Holman began working with Medek on the story idea for Zborov in the autumn of 1936 to help prepare it for submission to the Prague production company Nationalfilm.[2] Soon after this Nationalfilm was fashioning its public image around this “epic national film”. Martin Frič was engaged as director and the premiere was set for July 1937, the 20th anniversary of the battle.[3] The Film Advisory Board (Filmový poradní sbor, FPS) at the Ministry of Industry, Trade, and Business (Ministerstvo průmyslu, obchodu a živností) was responsible for approving the film for production; for this process, they had also requested a decision from the Ministry of National Defense (Ministerstvo národní obrany, MNO). At the time, there was another story idea on this topic in the works, written by sculptor, author, and veteran of the Battle of Zborov, Metoděj Pleský for P. D. C. (Producers Distributing Company), which was oriented primarily on the distribution of American films in Czechoslovakia. In contrast to the complex portrait of society during World War I in Medek and Holman’s treatment, Pleský dealt primarily with events on the battlefield.

In their decision from February 1, 1937, the Ministry of National Defense resolutely opposed the production of two films on the same subject and recommended a consolidation of forces. From the two story ideas they received, the Ministry inclined toward Medek’s, and consequently P. D. C. stopped the work on its project.[4] The Film Advisory Board requested that Nationalfilm develop the story idea into a screenplay, however, since responsibility for directing the film had passed from Frič to the duo J. A. Holman and Jan Sviták at this time, further work on the project was put on ice until the summer. The premiere was re-scheduled for October 28, 1937, but in the end even this date could not be met due to the number of serious points for script revision stipulated by the Film Advisory Board in their meeting on August 12.[5]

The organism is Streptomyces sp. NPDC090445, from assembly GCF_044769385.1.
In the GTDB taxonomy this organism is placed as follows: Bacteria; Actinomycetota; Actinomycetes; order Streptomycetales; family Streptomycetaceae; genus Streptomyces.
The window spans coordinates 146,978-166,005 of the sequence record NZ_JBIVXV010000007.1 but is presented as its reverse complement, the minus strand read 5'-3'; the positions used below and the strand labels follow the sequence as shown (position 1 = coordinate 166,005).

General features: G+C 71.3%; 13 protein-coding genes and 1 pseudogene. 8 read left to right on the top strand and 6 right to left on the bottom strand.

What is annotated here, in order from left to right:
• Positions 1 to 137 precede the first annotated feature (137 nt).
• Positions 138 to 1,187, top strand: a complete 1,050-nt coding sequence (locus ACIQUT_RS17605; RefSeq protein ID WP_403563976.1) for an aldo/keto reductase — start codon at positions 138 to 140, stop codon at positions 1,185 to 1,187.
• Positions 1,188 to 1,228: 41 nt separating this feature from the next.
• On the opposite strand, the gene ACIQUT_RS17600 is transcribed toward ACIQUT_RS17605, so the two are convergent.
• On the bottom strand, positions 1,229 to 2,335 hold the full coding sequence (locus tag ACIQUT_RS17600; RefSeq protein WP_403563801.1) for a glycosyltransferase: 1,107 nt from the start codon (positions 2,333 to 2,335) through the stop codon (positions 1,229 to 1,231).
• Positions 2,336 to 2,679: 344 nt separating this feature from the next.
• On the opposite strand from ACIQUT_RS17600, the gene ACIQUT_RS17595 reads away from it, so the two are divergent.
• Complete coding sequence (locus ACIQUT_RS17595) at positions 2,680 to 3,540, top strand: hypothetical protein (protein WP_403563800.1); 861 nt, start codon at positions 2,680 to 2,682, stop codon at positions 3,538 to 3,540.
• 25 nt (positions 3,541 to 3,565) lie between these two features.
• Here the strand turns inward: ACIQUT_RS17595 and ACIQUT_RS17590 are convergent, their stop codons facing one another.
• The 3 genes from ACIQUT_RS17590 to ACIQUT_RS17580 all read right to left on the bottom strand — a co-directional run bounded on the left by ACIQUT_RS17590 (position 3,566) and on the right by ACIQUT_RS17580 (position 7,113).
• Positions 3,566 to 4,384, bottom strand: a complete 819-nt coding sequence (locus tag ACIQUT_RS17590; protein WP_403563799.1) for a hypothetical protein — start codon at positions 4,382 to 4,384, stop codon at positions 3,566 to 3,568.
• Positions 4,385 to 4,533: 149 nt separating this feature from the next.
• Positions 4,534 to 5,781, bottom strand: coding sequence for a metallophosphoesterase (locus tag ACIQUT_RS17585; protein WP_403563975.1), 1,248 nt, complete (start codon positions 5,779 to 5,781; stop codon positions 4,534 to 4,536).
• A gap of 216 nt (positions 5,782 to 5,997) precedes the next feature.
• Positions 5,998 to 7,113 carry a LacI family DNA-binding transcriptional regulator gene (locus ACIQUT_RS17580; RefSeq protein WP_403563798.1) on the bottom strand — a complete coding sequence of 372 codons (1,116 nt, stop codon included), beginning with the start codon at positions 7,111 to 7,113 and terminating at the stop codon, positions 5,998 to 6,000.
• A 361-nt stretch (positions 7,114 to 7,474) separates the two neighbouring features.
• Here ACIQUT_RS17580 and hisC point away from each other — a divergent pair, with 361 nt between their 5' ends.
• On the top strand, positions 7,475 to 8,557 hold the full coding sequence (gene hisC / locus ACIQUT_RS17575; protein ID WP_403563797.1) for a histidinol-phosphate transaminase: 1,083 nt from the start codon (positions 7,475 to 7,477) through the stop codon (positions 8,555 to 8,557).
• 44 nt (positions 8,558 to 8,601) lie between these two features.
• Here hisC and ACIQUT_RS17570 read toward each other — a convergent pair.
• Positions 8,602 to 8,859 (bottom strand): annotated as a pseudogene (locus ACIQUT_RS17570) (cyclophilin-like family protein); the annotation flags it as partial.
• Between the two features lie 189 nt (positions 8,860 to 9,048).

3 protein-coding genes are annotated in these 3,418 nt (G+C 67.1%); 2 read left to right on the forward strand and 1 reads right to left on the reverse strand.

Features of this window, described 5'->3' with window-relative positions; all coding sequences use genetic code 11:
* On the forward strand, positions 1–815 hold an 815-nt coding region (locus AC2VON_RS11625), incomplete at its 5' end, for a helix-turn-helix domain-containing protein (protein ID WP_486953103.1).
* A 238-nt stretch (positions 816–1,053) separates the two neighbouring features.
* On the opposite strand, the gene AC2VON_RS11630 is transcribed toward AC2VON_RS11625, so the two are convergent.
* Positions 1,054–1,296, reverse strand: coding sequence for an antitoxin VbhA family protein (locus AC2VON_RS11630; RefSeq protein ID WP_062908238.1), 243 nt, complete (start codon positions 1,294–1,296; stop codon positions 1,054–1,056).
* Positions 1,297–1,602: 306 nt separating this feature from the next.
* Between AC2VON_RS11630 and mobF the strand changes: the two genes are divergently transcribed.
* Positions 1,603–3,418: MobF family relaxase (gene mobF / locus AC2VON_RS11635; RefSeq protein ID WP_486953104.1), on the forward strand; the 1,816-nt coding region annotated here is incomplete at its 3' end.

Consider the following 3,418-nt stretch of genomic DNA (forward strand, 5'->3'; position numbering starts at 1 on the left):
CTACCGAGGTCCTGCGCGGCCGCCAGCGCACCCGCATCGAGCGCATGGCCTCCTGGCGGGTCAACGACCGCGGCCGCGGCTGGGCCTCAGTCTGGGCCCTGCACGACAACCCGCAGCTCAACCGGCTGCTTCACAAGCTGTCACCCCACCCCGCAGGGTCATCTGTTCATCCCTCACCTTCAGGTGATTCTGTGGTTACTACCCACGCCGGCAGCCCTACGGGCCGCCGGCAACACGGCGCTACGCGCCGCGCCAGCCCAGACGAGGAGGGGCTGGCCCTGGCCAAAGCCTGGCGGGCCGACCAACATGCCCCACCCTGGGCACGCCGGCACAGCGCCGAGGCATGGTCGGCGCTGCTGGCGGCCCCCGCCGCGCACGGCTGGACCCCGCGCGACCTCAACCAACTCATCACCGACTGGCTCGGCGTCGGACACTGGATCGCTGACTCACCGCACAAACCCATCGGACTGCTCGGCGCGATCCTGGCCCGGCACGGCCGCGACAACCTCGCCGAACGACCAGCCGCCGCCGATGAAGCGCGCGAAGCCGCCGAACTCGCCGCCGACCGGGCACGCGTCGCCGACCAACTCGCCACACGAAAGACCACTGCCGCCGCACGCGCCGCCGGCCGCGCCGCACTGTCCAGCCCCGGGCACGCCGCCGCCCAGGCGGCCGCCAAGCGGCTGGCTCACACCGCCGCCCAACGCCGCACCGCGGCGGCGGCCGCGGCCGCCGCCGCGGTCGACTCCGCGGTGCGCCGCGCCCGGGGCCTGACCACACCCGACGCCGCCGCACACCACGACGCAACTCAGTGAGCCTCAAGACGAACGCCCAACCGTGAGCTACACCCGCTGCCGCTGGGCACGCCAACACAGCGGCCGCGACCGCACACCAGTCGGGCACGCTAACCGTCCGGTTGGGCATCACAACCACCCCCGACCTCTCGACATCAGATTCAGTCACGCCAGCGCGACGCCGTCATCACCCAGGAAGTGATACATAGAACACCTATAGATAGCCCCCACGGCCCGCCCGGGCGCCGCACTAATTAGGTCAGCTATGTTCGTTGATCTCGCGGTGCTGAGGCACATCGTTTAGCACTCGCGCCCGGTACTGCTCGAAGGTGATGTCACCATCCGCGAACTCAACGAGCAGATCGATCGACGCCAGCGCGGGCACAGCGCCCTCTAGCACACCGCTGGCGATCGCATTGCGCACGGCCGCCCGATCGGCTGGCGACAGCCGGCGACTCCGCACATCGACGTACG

The Film Advisory Board approved the revised script in September, yet at the same time Nationalfilm had announced a postponement of filming. With the start of autumn, conditions were no longer suitable for preparing and shooting outdoor location scenes. Further obstacles were the facts that many actors also had engagements in the theatre and that the standing military service members were being replaced with new recruits, so it had become more difficult to compose a cast of military extras.[6] In addition, there was an ongoing controversy between Rudolf Medek and Nationalfilm behind the scenes: the writer blamed the company for unnecessary delays in production, due to what he saw as the leadership’s incompetent interference into his work as well as its favouring of commercial productions over serious topics.[7]